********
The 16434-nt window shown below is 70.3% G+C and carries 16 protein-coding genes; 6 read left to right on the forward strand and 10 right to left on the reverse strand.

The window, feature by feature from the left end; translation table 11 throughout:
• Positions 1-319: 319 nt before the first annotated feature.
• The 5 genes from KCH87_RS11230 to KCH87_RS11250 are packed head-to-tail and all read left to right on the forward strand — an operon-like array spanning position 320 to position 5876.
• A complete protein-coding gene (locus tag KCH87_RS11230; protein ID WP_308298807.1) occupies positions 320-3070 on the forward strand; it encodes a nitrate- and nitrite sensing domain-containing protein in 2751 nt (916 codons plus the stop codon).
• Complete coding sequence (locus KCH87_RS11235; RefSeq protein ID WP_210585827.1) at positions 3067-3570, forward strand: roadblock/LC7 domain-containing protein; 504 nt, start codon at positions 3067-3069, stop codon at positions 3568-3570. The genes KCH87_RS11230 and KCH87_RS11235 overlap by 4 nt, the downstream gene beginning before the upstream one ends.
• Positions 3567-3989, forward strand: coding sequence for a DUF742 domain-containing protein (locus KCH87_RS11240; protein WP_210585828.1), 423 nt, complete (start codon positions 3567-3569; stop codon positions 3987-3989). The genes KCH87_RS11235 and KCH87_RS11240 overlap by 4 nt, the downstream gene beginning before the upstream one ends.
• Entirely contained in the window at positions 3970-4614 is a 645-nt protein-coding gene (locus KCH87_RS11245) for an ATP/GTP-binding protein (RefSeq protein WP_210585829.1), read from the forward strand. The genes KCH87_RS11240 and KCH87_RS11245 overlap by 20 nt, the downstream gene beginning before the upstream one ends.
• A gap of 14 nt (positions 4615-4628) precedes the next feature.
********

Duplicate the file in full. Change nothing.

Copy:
The 16434-nt window shown below is 70.3% G+C and carries 16 protein-coding genes; 6 read left to right on the forward strand and 10 right to left on the reverse strand.

The window, feature by feature from the left end; translation table 11 throughout:
• Positions 1-319: 319 nt before the first annotated feature.
• The 5 genes from KCH87_RS11230 to KCH87_RS11250 are packed head-to-tail and all read left to right on the forward strand — an operon-like array spanning position 320 to position 5876.
• A complete protein-coding gene (locus tag KCH87_RS11230; protein ID WP_308298807.1) occupies positions 320-3070 on the forward strand; it encodes a nitrate- and nitrite sensing domain-containing protein in 2751 nt (916 codons plus the stop codon).
• Complete coding sequence (locus KCH87_RS11235; RefSeq protein ID WP_210585827.1) at positions 3067-3570, forward strand: roadblock/LC7 domain-containing protein; 504 nt, start codon at positions 3067-3069, stop codon at positions 3568-3570. The genes KCH87_RS11230 and KCH87_RS11235 overlap by 4 nt, the downstream gene beginning before the upstream one ends.
• Positions 3567-3989, forward strand: coding sequence for a DUF742 domain-containing protein (locus KCH87_RS11240; protein WP_210585828.1), 423 nt, complete (start codon positions 3567-3569; stop codon positions 3987-3989). The genes KCH87_RS11235 and KCH87_RS11240 overlap by 4 nt, the downstream gene beginning before the upstream one ends.
• Entirely contained in the window at positions 3970-4614 is a 645-nt protein-coding gene (locus KCH87_RS11245) for an ATP/GTP-binding protein (RefSeq protein WP_210585829.1), read from the forward strand. The genes KCH87_RS11240 and KCH87_RS11245 overlap by 20 nt, the downstream gene beginning before the upstream one ends.
• A gap of 14 nt (positions 4615-4628) precedes the next feature.